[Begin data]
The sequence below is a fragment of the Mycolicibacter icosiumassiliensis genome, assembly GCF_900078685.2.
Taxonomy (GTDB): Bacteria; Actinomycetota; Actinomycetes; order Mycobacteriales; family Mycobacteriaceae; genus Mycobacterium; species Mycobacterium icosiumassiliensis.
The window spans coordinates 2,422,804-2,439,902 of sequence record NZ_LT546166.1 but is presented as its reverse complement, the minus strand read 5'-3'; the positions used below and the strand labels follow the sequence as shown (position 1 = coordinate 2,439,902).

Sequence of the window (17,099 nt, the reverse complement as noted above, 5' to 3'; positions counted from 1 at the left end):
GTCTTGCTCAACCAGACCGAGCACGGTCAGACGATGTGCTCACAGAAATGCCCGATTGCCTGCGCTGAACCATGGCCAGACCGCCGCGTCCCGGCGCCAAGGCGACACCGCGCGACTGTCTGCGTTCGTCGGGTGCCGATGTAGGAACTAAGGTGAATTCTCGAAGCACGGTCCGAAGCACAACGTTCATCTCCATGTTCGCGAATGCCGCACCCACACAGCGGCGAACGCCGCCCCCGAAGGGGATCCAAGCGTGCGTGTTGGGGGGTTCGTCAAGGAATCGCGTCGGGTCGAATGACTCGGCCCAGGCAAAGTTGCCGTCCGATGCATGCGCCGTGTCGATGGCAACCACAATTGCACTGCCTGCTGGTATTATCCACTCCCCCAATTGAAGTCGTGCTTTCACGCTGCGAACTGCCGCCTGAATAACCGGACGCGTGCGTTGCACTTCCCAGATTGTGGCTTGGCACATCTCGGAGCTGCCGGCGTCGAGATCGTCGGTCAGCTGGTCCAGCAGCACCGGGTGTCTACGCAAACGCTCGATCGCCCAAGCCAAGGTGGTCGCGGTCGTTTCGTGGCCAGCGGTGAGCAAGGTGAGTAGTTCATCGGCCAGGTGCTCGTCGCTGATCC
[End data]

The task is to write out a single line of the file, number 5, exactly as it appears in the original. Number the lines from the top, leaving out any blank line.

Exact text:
GTCTTGCTCAACCAGACCGAGCACGGTCAGACGATGTGCTCACAGAAATGCCCGATTGCCTGCGCTGAACCATGGCCAGACCGCCGCGTCCCGGCGCCAAGGCGACACCGCGCGACTGTCTGCGTTCGTCGGGTGCCGATGTAGGAACTAAGGTGAATTCTCGAAGCACGGTCCGAAGCACAACGTTCATCTCCATGTTCGCGAATGCCGCACCCACACAGCGGCGAACGCCGCCCCCGAAGGGGATCCAAGCGTGCGTGTTGGGGGGTTCGTCAAGGAATCGCGTCGGGTCGAATGACTCGGCCCAGGCAAAGTTGCCGTCCGATGCATGCGCCGTGTCGATGGCAACCACAATTGCACTGCCTGCTGGTATTATCCACTCCCCCAATTGAAGTCGTGCTTTCACGCTGCGAACTGCCGCCTGAATAACCGGACGCGTGCGTTGCACTTCCCAGATTGTGGCTTGGCACATCTCGGAGCTGCCGGCGTCGAGATCGTCGGTCAGCTGGTCCAGCAGCACCGGGTGTCTACGCAAACGCTCGATCGCCCAAGCCAAGGTGGTCGCGGTCGTTTCGTGGCCAGCGGTGAGCAAGGTGAGTAGTTCATCGGCCAGGTGCTCGTCGCTGATCC